A man exits the Cross Insurance Center after voting on Election Day. Credit: Natalie Williams / BDN

People across Maine braved waiting outside in cold weather, including snowfall, on Tuesday morning to vote in what will likely be an election with record turnout.

The line of 50 to 60 people outside the East End Community School in Portland on Tuesday morning was quiet, and it was taking about an hour and a half to vote around 9 a.m., but one woman shouted to her neighbor, “I’ll wait as long as it takes.” Poll workers paced up and down the lines at polling places in both the East End and West End, giving out hand warmers in the cold wind.

There was a 60-to-90-minute wait at the Portland Exposition Building around 9:30 a.m. And at the Howard C. Reiche Community School on the West End, about 65 people gathered in line in the 37-degree weather, spaced 6 feet apart, to cast their ballots.

In Bangor and Brewer, a light snow fell before 9:30 a.m. as voters walked inside their polling stations. There were no lines at the Cross Insurance Center in Bangor, with voters saying it only took them a couple minutes to vote. Similarly there were no lines in Orono. But in Brewer, one voter said he waited about 45 minutes in a line of about 100 people at 9 a.m.

Secretary of State Matt Dunlap said there was “no question” Maine would break the 2016 turnout record of nearly 772,000 voters after nearly 500,000 successfully voted by absentee ballot as of Monday afternoon.

While there were lines outside many polling places across the state early Tuesday, they were largely due to coronavirus distancing measures.

Dunlap said voter protection advocates have complained about a handful of election workers in small towns not wearing masks, but he called that “a problem in the minor key.”

Adele Ngoy, 55, a fashion designer who owns the Portland tailor shop Antoine’s Formal Wear, decided to vote in person because she “wanted it to feel like it’s real,” she said, wearing a blue patterned mask. “It feels real when I come in person. I don’t want to miss it.”

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She has supported Republican U.S. Sen. Susan Collins in the past but decided to vote for her challenger, House Speaker Sara Gideon, D-Freeport, Tuesday morning.

“This past year, I didn’t think she supported us as Mainers. I feel like she turned out to be a different person,” Ngoy said.

She also cast her vote for Biden, saying “the coronavirus and the division in our country” are the most pressing issues facing the nation.

Bangor postal worker Dan Whitney, 42, said he voted for Trump because he liked the way the country was going before the pandemic, and he didn’t see anything improving with Biden. He also voted for Collins.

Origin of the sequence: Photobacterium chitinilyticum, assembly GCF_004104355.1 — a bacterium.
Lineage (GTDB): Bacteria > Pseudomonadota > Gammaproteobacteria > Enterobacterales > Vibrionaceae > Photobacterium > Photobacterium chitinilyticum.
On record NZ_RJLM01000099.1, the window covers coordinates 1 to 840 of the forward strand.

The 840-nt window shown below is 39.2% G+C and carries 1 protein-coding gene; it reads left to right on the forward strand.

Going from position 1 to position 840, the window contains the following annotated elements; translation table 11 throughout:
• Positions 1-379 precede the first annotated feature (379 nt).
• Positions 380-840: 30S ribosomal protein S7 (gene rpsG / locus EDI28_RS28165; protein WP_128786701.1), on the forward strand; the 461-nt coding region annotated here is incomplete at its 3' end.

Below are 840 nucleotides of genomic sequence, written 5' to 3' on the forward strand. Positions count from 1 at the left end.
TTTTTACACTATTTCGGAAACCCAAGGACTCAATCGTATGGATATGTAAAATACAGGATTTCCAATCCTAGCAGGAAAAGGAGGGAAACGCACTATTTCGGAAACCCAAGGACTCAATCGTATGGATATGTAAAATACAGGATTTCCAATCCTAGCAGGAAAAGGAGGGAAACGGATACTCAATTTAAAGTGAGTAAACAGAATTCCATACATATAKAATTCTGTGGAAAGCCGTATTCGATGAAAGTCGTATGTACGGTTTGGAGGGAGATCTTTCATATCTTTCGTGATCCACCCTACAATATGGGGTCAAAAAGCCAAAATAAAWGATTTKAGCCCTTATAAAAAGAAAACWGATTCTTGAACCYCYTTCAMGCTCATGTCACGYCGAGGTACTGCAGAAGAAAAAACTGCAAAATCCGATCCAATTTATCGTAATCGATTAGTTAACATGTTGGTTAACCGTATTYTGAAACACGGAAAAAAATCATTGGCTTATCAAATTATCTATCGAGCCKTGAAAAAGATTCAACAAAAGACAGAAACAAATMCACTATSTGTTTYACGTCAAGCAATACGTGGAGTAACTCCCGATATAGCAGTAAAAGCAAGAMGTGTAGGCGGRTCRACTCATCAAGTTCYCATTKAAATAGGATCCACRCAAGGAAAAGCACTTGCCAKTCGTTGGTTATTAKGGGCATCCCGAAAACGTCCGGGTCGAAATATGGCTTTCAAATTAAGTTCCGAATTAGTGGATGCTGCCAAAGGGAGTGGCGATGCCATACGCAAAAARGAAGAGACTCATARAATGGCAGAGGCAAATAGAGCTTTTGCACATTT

“If we vote her in, we still have a senior senator. If we vote in Gideon, she’s a relative unknown, and then we lose our senior senator,” said Whitney, whose No. 1 priority is getting the economy “back on track.” He said, “I don’t think [Gideon] has the right values for the state.”

Jennifer Kelly, a stay-at-home mother in Bangor, told her husband he needed to stay home with the kids, so she could vote.

“Today is the day I got to get out of the house,” Kelly said, who added that she voted for Democratic presidential nominee Joe Biden mostly because she was sick of President Donald Trump. “I made my husband stay home from work and said ‘I gotta go vote!’”

Ngoy, Whitney and Kelly are three of thousands expected to cast their ballots in person today after a record-setting number voted absentee during the coronavirus pandemic. In addition to a likely record turnout, there are a few notable differences this year compared with 2016.

Those changes could swing competitive races, including the presidential race in the 2nd Congressional District between Trump and Biden, and the U.S. Senate contest between Gideon and Collins. The Senate race also includes independents Lisa Savage and Max Linn. 

Here are three measurable differences:

— More Maine people who sat out the last presidential election are voting this year. Among those who had already cast ballots as of the middle of last week, nearly 22 percent did not vote in 2016, according to data compiled by TargetSmart, a Democratic data firm.

— Early turnout among voters under age 30 in Maine is more than double 2016 levels, according to TargetSmart. That change is more likely to favor Democrats.

— As of Monday at 3 p.m., 499,939 absentee ballots had been accepted, representing 47 percent of registered voters and 65 percent of voter turnout in the last presidential election. But the record numbers are unlikely to slow down ballot counting by cities and towns, given that the state allowed them to start processing absentee ballots early.

Polls are open until 8 p.m., per state law. If you need to find your polling place, the state offers a tool here. If you are not registered to vote, you can do that at the polls. If you haven’t dropped off your absentee ballot yet, you can do that in person until 8 p.m. tonight.

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Erin Rhoda

Erin Rhoda is the editor of Maine Focus, a team that conducts journalism investigations and projects at the Bangor Daily News. She also writes for the newspaper, often centering her work on domestic and...

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Emily Burnham

Emily Burnham is a Maine native and proud Bangorian, covering business, the arts, restaurants and the culture and history of the Bangor region.

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Callie Ferguson

Callie Ferguson is an investigative reporter for the Bangor Daily News. She writes about criminal justice, police and housing.